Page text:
The students at the Upper Cape Tech Environmental Technology Program have been working with scientists at the Marine Biological Laboratory's Program in Sustainable Aquaculture to address critical issues facing our planet - how to create protein to feed a growing population of people, how to reduce the burden placed on wild caught ocean fish used in animal feeds, how to reduce the tremendous organic loading placed on landfills and their related methane production as a source of carbon emissions. The answer is simple, proven, and capable of providing jobs to students with the expertise. It involves using insects, specifically Black Soldier Flies; a simple, non-pest species of fly, superbly adapted to consume and convert plant and animal waste into high quality protein that can be used as a fish meal replacement. The technology to use Black Soldier Flies to convert waste products into valuable protein is not new, it has been occurring for thousands of years. The global challenge of producing land-based protein to feed a growing population, the need to reduce carbon emissions, and the increased demand to reduce our waste stream has reawakened interest in utilizing these wonderful insects. Commercial Black Soldier Fly systems are now being used all over the world to address these issues and New England is perfectly poised to play a big role in utilizing the time-proven concept. Tens of thousands of pounds of fish waste accumulate daily in New Bedford, Point Judith, Gloucester, Boston and other coastal fishing communities. Some of this waste is converted into valuable fertilizer, but much of it winds up in landfills. Large volumes of restaurant and household waste meet the same fate. The students in the Upper Cape Cod Regional Technical School’s Environmental Science and Technology Program have won two gold medals in two different contests at the SkillsUSA National Leadership Conference in the past two years, developing a scalable, functioning model. They have presented to the Cape Cod Technology Council about their work last June and are working hard to accomplish several goals as they scale up their model in their 1,000 square foot greenhouse. These goals include: a.) Demonstrate to the public what can be done to address the important issues of land-based protein production and landfill waste reduction. b.) Develop the knowledge and soft-skill sets (higher level reasoning to solve inquiry-based problems, teamwork, adaptation and communication) required to help scale-up this technology. c.) Perform outreach and education to foster job development and industry growth Addressing real-world problems in a project-based learning environment, Upper Cape Tech Environmental Science and Technology students will continue to develop expertise that enables them to adapt to a rapidly changing world, one in which critical thinking, adaptation, communication and teamwork are essential.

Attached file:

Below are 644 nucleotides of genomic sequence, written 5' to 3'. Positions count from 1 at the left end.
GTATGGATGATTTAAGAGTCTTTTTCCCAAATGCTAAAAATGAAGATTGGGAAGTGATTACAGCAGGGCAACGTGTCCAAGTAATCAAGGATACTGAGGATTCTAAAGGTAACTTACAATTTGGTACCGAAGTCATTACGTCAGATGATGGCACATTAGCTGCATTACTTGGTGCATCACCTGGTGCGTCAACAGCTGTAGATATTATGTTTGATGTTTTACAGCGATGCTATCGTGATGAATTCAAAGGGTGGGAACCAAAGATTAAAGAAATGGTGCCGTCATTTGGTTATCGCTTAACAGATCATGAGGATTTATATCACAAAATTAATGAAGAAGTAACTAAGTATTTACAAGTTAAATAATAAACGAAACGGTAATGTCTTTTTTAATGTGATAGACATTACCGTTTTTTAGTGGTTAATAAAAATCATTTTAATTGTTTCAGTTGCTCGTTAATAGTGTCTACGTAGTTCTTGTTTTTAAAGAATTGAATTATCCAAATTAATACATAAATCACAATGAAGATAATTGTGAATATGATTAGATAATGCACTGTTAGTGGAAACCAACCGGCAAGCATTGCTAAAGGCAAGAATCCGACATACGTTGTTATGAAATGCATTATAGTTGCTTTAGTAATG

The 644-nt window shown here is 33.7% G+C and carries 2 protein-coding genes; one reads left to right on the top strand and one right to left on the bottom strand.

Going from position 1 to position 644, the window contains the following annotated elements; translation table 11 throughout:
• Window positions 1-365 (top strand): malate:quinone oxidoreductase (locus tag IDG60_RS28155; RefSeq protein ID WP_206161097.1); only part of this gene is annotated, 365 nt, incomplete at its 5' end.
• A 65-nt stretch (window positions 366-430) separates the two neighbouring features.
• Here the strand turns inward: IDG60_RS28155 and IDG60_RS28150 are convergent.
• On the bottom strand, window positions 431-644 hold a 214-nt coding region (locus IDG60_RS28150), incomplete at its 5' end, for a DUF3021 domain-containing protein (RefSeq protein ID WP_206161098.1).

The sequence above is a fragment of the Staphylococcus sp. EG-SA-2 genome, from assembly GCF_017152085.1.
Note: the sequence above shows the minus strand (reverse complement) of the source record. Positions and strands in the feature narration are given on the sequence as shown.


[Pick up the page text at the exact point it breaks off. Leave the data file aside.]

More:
Sunday, October 25, 2015

The Big Fix

This past weekend, Upper Cape Tech hosted 150 volunteers from throughout Cape Cod as they prepared to participate in The Housing Assistance Corporation's (HAC) Big Fix. Each year the HAC chooses a Cape Cod town to serve with their Big Fix initiative. The volunteers fix the homes and yards of selected residents on a specific Saturday in the fall. This year Bourne was selected. Upper Cape Tech was the gathering location for the kick-off breakfast and the culminating lunch. The Upper Cape Tech School Committee, administration, teachers, and students are proud to be able to support community activities at the school and within our five member towns.